Opening of church on 59th Street/LaSalle neighborhood commemorated with 100-year celebration event
Retrospective submitted by Pastor Lisa Giacomazza
“Serving Christ and Community since 1922” is the theme of the Bacon Memorial Presbyterian Church 100th anniversary celebration event to be held Saturday, July 23, for membership and friends from the community. The church opened in 1922 and continues to serve at that very same location today. The land for the church was part of a fruit tree farm and was donated by the family of the late Jonathan Bowen.
ln 1910, a Sunday school began in a tent on James Singer’s property on Evershed Avenue (now 56th Street). Later, it moved to the basement of the Evershed School on Ericsson Place (now 57th Street). When this was no longer available, churchgoers built a community house on Morris Avenue (now 59th Street). When this became overcrowded, a portion of the Sunday school moved into a firehall on Stephenson Avenue at 57th Street. The ladies spent Saturday evenings cleaning spittoons and making the room presentable for the Sunday school.
In 1922, LaSalle was an independent village whose president was George Stone, a member of the congregation. The western limit of the village of LaSalle was 56th Street. The first church in that area of the village, known as Evershed, began holding services in 1922. Called Third Presbyterian Church, it was a union of a Presbyterian church organized March 5, 1906, at 27th and East Falls Street and the Evershed Union Sunday School. The merged church was housed in the basement of the community house on Morris Avenue. By this time, the church had outgrown its one-room structure, and the Sunday school was meeting in the Evershed Firehall.
In its earliest days, the living seed of faith was planted and struggled to survive with the loving care of dedicated lay people in the Evershed community. It was not ministers or the presbytery who started the church, but a group of dedicated Christians, many of whom were inspired by a Billy Sunday Crusade. Services were conducted from 1922-25 by lay leaders. The Rev. Robert Parkhill served from 1925-26, and the Rev. J. Melvin Keys served from 1927-28. Finally, the church was able to call the Rev. John K. Borneman and his wife, Elizabeth, who worked diligently to establish a secure foundation for the church. They received strong support from First Presbyterian Church under the leadership of Dr. Albert S. Bacon and the Rev. Albertus Van Raalte, who conceived the collegiate system and gave Bacon Memorial Church great financial support. With a budget of approximately $7000, Bacon Memorial received $5,000 per year from First Church.
By 1929, First Presbyterian was sufficiently interested in the growing LaSalle Church to sponsor a new building and to merge the two congregations. In 1930, after the death of Rev. Bacon, and in recognition of his service, Third Presbyterian Church changed its name to the Albert S. Bacon Memorial Church.
Bacon Memorial established itself over the years as a cornerstone to the LaSalle community, and remains to this day.
I am honored to lead this church into its next 100 years of service and ministry. I have had the privilege of being approached by people while out in the city who tell me about their childhood growing up attending youth groups, participating on sports teams and attending Sunday school with their families. They share how their family came to worship each week, and their parents and grandparents served the church throughout the years. I thank all those who took great care in preserving our history, and am thrilled to celebrate all those devoted disciples who went before us.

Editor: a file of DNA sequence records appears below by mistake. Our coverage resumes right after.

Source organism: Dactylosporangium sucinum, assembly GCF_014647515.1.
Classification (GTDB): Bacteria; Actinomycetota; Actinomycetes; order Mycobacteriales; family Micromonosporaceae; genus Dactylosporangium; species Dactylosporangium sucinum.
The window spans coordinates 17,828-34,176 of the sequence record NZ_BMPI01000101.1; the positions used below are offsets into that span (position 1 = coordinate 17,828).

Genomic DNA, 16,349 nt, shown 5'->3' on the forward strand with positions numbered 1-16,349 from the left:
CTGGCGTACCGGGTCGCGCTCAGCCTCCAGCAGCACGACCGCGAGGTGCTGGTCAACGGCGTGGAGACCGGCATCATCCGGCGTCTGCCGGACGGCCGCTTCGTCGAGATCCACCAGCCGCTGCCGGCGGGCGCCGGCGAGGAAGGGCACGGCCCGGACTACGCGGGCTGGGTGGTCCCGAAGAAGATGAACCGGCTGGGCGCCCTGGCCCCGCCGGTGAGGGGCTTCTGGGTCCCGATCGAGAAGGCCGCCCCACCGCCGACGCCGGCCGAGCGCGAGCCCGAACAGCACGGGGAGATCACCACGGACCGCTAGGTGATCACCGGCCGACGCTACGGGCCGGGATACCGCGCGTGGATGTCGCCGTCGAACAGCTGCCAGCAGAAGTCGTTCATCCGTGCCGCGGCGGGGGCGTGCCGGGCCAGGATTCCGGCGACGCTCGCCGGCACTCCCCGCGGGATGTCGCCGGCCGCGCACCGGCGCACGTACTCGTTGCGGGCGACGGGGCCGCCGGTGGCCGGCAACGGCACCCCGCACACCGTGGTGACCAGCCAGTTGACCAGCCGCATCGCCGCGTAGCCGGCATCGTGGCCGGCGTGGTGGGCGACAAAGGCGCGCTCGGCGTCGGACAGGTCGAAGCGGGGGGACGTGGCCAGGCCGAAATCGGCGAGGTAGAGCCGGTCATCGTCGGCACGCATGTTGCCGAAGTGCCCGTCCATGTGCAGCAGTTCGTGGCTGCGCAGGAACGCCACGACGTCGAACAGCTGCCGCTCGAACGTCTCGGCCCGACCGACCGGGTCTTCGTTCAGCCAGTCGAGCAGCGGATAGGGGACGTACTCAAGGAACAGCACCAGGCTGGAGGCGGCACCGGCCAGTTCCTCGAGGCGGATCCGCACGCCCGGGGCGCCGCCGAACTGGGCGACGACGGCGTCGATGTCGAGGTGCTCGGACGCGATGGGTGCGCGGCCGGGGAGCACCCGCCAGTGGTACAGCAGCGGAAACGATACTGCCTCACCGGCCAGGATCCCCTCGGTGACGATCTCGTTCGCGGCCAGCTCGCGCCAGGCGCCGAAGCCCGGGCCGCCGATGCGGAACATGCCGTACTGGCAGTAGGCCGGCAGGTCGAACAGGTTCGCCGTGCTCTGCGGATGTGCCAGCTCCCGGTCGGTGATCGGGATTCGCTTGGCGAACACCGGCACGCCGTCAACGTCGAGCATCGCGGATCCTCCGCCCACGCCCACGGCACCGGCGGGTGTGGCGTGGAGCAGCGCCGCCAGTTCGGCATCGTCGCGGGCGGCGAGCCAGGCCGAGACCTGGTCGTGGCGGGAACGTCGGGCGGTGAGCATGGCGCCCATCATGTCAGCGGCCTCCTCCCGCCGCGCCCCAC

Today, the church continues to serve the Niagara Falls community with many outreach programs such as “Bacons Blessings,” which offers much-needed products to those who struggle to meet their families’ needs. Our membership grew during the past few years, despite the challenges of gathering in person due to the pandemic. We have grown our ministry through online programs and membership participation in programs such as the Niagara Arts and Cultural Center, Habitat for Humanity and the Lighthouse Project (formerly the Magdalene Project). We continue to do whatever it takes to love and support each other and our community.
The celebration will take place from 5-9 p.m. Saturday, July 23, at the Volare Lodge, 56th Street in Niagara Falls, where a dinner/dance will take place. Numerous photographs and historical information related to the church’s rich history will be on display, including the time capsule from the cornerstone of the building.
Bacon Memorial Presbyterian Church is a member of the PCUSA and Western New York Presbytery. We are a small, established church located at 166 59th St., in the City of Niagara Falls. We have a membership of approximately 135 today, and growing. We provide services to our community, our members and provide children’s Sunday school along with worship services each Sunday at 10:30 a.m. – both in person and live on Facebook, as well as on YouTube. We partner with and support other established community programs such as the Salvation Army, Habitat for Humanity and The Lighthouse Project. The church is overseen by its session of 12 sitting elders, and a board of deacons provide ministry and outreach.
Lisa Giacomazza is a commissioned ruling elder who has been at Bacon Memorial since 2019.